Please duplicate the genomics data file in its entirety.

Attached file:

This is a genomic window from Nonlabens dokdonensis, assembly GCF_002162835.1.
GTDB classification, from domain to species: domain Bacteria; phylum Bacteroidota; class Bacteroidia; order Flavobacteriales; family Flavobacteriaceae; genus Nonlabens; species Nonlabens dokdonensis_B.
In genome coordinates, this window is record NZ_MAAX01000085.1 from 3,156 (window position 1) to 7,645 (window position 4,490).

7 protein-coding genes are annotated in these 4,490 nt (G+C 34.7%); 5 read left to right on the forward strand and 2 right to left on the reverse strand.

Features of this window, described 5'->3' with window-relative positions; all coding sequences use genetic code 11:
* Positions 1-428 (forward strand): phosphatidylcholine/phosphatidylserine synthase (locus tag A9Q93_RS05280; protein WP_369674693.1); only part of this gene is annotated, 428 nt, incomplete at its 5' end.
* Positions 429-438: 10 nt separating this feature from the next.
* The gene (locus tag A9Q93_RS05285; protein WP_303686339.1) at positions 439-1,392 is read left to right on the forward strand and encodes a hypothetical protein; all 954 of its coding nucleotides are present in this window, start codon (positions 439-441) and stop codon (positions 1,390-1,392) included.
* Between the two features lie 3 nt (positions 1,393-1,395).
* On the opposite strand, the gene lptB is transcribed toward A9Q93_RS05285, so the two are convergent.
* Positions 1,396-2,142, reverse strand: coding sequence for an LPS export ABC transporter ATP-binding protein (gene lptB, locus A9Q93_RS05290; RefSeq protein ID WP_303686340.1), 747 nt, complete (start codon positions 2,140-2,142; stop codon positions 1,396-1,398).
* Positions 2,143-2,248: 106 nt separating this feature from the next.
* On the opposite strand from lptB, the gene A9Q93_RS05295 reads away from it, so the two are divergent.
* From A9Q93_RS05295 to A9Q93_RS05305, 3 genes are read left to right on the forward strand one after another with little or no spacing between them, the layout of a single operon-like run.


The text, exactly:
This is a genomic window from Nonlabens dokdonensis, assembly GCF_002162835.1.
GTDB classification, from domain to species: domain Bacteria; phylum Bacteroidota; class Bacteroidia; order Flavobacteriales; family Flavobacteriaceae; genus Nonlabens; species Nonlabens dokdonensis_B.
In genome coordinates, this window is record NZ_MAAX01000085.1 from 3,156 (window position 1) to 7,645 (window position 4,490).

7 protein-coding genes are annotated in these 4,490 nt (G+C 34.7%); 5 read left to right on the forward strand and 2 right to left on the reverse strand.

Features of this window, described 5'->3' with window-relative positions; all coding sequences use genetic code 11:
* Positions 1-428 (forward strand): phosphatidylcholine/phosphatidylserine synthase (locus tag A9Q93_RS05280; protein WP_369674693.1); only part of this gene is annotated, 428 nt, incomplete at its 5' end.
* Positions 429-438: 10 nt separating this feature from the next.
* The gene (locus tag A9Q93_RS05285; protein WP_303686339.1) at positions 439-1,392 is read left to right on the forward strand and encodes a hypothetical protein; all 954 of its coding nucleotides are present in this window, start codon (positions 439-441) and stop codon (positions 1,390-1,392) included.
* Between the two features lie 3 nt (positions 1,393-1,395).
* On the opposite strand, the gene lptB is transcribed toward A9Q93_RS05285, so the two are convergent.
* Positions 1,396-2,142, reverse strand: coding sequence for an LPS export ABC transporter ATP-binding protein (gene lptB, locus A9Q93_RS05290; RefSeq protein ID WP_303686340.1), 747 nt, complete (start codon positions 2,140-2,142; stop codon positions 1,396-1,398).
* Positions 2,143-2,248: 106 nt separating this feature from the next.
* On the opposite strand from lptB, the gene A9Q93_RS05295 reads away from it, so the two are divergent.
* From A9Q93_RS05295 to A9Q93_RS05305, 3 genes are read left to right on the forward strand one after another with little or no spacing between them, the layout of a single operon-like run.